Projecting Arkansas' 2020-21 basketball rotation

By: Scottie Bordelon Scottie Bordelon's Twitter account
Published: Wednesday, August 5, 2020
Desi Sills dribbles toward the basket in Arkansas' game against Texas A&M on Saturday, Jan. 4, 2020, at Bud Walton Arena in Fayetteville.
( Ben Goff)
Desi Sills dribbles toward the basket in Arkansas' game against Texas A&M on Saturday, Jan. 4, 2020, at Bud Walton Arena in Fayetteville.

FAYETTEVILLE — Shooting guard Isaiah Joe announcing he would be returning to Arkansas for his junior season over the weekend means the Razorbacks' roster is set for 2020-21.

The work second-year coach Eric Musselman and his staff have done to essentially overhaul the roster in a fairly short amount of time and add both talent and quality depth has been impressive. The Razorbacks' roster is comprised of a whopping 10 scholarship players who have not suited up for the program before.

Three of them – forwards Connor Vanover and Abayomi Iyiola (currently sidelined with an ACL injury) and guard JD Notae – sat out the 2019-20 season and are eligible for the upcoming season. Arkansas then picked up three graduate transfers in Justin Smith (Indiana), Vance Jackson (New Mexico) and Jalen Tate (Northern Kentucky), who all figure to play integral roles.

Junior guard Desi Sills is one of three players with experience in Musselman's system and someone looking to springboard into a new season after a strong finish to 2019-20.

Arkansas also signed a top 5 recruiting class, according to ESPN, which featured four top-100 players. Expectations are high as a new season approaches and the level of excitement around the program is higher than it has been in quite some time.

Still several months out from the start of the season, I did my best to project what Arkansas' rotation could look like, breaking down roles into four tiers – star, potential starter/key rotation player, bench contributor, spot minutes. Keep in mind a lot can change between now and when the team tips off in November (hopefully).


A go-to player who could turn in an All-SEC type season.

Isaiah Joe | 6-5, 180

Stats (2019-20): 16.9 ppg, 4.1 rpg, 1.7 apg

Joe is one of the premier 3-point shooters in the country and the definition of a team-first guy. He became Arkansas’ go-to option on the offensive end the moment he pulled his name out of the 2020 NBA Draft. While many say he experienced a bit of a down year in 2019-20 in terms of perimeter shooting, he missed six games and still knocked down 94 3s, which led the SEC. He was hampered by a knee injury as well, which impacted his balance and effectiveness. I believe he is still underrated as a defender, too. Joe has solid defensive anticipation and is not afraid in the least to sacrifice his body for the team.

Barring injury, I cannot envision any scenario in which he is not in the starting lineup. Landing in Musselman’s doghouse seems wholly unrealistic based on everything we know about Joe.


It would not surprise me to see these players start and play an integral role in team success. They have a great chance to play meaningful minutes.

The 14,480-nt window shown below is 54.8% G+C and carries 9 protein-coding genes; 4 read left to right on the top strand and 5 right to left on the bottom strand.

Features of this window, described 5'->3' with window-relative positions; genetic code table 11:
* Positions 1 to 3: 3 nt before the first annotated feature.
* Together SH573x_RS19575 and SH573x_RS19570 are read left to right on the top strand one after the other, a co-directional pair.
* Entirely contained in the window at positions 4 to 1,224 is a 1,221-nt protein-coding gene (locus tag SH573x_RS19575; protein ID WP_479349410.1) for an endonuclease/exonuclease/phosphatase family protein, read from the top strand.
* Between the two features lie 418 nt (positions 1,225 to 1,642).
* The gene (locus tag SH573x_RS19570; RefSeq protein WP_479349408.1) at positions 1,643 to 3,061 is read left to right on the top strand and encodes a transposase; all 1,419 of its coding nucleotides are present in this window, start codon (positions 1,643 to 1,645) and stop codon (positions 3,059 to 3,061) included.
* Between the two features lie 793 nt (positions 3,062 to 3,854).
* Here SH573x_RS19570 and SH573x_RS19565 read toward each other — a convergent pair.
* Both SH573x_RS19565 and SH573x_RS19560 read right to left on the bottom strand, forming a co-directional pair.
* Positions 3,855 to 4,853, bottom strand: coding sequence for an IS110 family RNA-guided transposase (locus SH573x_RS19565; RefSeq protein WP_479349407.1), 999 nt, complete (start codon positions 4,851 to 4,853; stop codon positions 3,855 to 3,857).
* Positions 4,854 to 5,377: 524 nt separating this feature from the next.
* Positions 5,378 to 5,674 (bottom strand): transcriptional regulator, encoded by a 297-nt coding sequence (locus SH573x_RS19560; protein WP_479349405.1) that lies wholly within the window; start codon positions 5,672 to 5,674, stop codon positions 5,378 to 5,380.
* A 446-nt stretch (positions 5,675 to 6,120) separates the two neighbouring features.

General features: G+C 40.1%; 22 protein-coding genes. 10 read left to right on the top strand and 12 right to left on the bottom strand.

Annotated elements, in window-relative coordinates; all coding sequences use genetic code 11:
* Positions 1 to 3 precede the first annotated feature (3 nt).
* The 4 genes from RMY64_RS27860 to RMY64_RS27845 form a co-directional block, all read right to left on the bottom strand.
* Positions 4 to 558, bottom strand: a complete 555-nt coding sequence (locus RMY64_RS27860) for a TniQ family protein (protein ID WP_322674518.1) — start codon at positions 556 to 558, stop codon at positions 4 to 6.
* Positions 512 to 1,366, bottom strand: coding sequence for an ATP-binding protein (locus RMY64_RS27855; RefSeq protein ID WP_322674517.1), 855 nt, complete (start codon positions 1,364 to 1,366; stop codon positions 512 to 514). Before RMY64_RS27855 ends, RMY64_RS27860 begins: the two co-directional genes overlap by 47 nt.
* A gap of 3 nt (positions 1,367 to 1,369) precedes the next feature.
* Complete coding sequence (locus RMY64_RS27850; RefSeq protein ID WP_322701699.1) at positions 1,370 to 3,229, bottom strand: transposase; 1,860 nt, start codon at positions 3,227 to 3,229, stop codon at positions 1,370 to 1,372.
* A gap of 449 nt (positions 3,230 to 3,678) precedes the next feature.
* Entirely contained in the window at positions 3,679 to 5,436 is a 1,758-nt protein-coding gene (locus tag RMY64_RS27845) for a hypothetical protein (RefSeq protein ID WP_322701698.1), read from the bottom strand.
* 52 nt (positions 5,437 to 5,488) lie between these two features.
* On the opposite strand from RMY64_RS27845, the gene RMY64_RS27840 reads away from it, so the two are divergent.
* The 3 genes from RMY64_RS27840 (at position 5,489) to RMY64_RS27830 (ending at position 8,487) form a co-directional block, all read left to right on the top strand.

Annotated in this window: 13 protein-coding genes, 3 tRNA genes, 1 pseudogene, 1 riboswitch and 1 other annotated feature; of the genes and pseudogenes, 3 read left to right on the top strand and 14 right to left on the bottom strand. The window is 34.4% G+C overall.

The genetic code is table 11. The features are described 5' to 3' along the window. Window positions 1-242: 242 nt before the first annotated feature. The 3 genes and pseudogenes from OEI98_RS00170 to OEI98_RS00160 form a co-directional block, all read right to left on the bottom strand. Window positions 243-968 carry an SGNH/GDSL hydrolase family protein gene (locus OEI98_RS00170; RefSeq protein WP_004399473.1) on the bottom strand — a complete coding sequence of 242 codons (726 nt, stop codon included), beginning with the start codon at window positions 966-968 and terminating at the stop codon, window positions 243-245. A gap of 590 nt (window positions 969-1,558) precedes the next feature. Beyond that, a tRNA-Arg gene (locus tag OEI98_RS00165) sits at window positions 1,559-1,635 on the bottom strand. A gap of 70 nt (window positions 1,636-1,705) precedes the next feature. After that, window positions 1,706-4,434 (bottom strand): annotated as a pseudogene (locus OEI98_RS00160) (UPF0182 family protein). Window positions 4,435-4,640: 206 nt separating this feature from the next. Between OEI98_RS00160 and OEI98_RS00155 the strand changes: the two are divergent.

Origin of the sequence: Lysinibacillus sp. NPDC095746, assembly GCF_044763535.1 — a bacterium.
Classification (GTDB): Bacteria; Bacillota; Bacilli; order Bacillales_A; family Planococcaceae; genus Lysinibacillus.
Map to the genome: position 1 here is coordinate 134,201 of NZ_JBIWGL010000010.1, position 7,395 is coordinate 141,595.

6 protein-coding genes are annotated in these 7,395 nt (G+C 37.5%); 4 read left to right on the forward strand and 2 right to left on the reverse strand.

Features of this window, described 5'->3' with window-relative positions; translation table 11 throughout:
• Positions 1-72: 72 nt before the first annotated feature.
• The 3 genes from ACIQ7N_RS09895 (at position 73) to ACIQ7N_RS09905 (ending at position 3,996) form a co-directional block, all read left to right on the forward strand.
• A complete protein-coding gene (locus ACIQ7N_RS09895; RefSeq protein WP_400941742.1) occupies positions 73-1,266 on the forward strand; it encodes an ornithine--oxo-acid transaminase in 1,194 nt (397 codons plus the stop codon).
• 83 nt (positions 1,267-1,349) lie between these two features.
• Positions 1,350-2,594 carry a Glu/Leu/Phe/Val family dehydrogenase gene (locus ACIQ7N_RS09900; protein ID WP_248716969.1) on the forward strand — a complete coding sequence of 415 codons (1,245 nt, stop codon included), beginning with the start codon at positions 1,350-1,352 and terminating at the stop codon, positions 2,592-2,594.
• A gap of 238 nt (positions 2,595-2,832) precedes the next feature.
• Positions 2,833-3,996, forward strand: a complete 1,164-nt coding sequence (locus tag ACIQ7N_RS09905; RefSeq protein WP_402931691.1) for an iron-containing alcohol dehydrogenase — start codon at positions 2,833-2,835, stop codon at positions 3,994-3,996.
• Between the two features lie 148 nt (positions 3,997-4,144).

Desi Sills | 6-1, 202

Stats (2019-20): 10.6 ppg, 3.0 rpg, 1.2 apg

Had Isaiah Joe opted to keep his name in this year’s draft, Sills would have been the Razorbacks’ most experienced returning player by a long shot. He is, in my opinion, a pretty safe bet to be in the starting lineup and on the floor late in games. He’s been there and done that in the SEC for two seasons, and it appeared Sills bought in to Musselman’s system as a sophomore, bringing great energy and toughness to the lineup.

He does, though, have to become more consistent offensively. In each of his two seasons at Arkansas, Sills has closed the season very well — especially from the perimeter — after slow starts. Tracking his workouts on social media, Sills has trained since the end of last season to be a player that the Razorbacks cannot afford to take off the floor.

I view Sills as a starter from the outset, but a case could be made for bringing him off the bench. Over 34 career games he did not start, Sills has shot nearly 50 percent from the floor and 44 percent beyond the arc. Last season, he put up better than 14 points on 55.6 percent from 3 over eight games in a non-starting role. He would be able to provide experience for and lead the second unit should the staff instead decide to run with another guard to begin games.

Vance Jackson | 6-9, 238

Stats (2019-20): 11.1 ppg, 5.3 rpg, 1.3 apg

Early reports from Arkansas’ first few weeks of practices indicate Jackson has been remarkably efficient from 3-point range. Musselman estimated the New Mexico transfer knocked down 70 of 79 triples in one of the team’s workouts. I am high on Jackson, a seasoned addition who on top of providing perimeter shooting is likely to bring rebounding, grown-man toughness and flair. Truth be told, I believe he can join Joe as one of the team’s stars. He is an immediate impact guy to me, and consistent play from him makes the Razorbacks a dangerous team.

In learning more about Jackson after he committed on April 1, one of the knocks on him was that he could disappear for stretches and not truly impact games. I think Musselman can push the right buttons and keep him engaged on both ends of the floor.

Will Webber of the Santa Fe New Mexican told me earlier in the year that Jackson might be a diva in the eyes of some, but he has the skillset to play for a check somewhere.

Justin Smith | 6-7, 230

Stats (2019-20): 10.4 ppg, 5.2 rpg, 0.9 apg

Smith brings experience to the table having played significant, meaningful minutes in another power conference, and elite athleticism (48-inch vertical at the NBA combine). He led Indiana in minutes played in 2019-20 and, according to one Hoosiers beat writer, the team will likely miss him most on the defensive end. Also, he is effective in transition, described as flashy thanks to his bounce.

One downside to Smith’s game is that he has been pretty ineffective as a jumpshooter throughout his career. He has shot 25 percent from 3 and is probably best suited 12 feet and in. But, word is Smith has already improved his touch a bit in just a short time on campus. If he gradually grows in that area, it is going to be awfully hard to take him off the floor.